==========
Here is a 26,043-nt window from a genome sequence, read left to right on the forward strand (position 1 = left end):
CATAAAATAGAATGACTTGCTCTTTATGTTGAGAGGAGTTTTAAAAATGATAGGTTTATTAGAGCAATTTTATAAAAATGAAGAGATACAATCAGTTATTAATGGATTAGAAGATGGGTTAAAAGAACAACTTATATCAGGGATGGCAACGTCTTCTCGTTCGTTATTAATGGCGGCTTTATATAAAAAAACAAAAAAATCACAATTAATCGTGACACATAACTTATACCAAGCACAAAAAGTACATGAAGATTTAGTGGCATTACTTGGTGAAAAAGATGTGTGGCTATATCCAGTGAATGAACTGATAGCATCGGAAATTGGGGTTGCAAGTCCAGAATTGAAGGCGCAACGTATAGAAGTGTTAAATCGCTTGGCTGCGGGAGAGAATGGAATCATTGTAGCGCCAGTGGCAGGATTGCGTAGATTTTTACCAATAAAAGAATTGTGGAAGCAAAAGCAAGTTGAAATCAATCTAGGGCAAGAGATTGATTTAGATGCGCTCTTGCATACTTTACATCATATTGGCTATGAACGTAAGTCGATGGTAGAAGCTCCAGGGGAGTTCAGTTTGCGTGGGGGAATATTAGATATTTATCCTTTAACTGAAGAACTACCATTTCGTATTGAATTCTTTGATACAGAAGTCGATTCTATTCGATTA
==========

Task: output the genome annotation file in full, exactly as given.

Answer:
Here is a 26,043-nt window from a genome sequence, read left to right on the forward strand (position 1 = left end):
CATAAAATAGAATGACTTGCTCTTTATGTTGAGAGGAGTTTTAAAAATGATAGGTTTATTAGAGCAATTTTATAAAAATGAAGAGATACAATCAGTTATTAATGGATTAGAAGATGGGTTAAAAGAACAACTTATATCAGGGATGGCAACGTCTTCTCGTTCGTTATTAATGGCGGCTTTATATAAAAAAACAAAAAAATCACAATTAATCGTGACACATAACTTATACCAAGCACAAAAAGTACATGAAGATTTAGTGGCATTACTTGGTGAAAAAGATGTGTGGCTATATCCAGTGAATGAACTGATAGCATCGGAAATTGGGGTTGCAAGTCCAGAATTGAAGGCGCAACGTATAGAAGTGTTAAATCGCTTGGCTGCGGGAGAGAATGGAATCATTGTAGCGCCAGTGGCAGGATTGCGTAGATTTTTACCAATAAAAGAATTGTGGAAGCAAAAGCAAGTTGAAATCAATCTAGGGCAAGAGATTGATTTAGATGCGCTCTTGCATACTTTACATCATATTGGCTATGAACGTAAGTCGATGGTAGAAGCTCCAGGGGAGTTCAGTTTGCGTGGGGGAATATTAGATATTTATCCTTTAACTGAAGAACTACCATTTCGTATTGAATTCTTTGATACAGAAGTCGATTCTATTCGATTA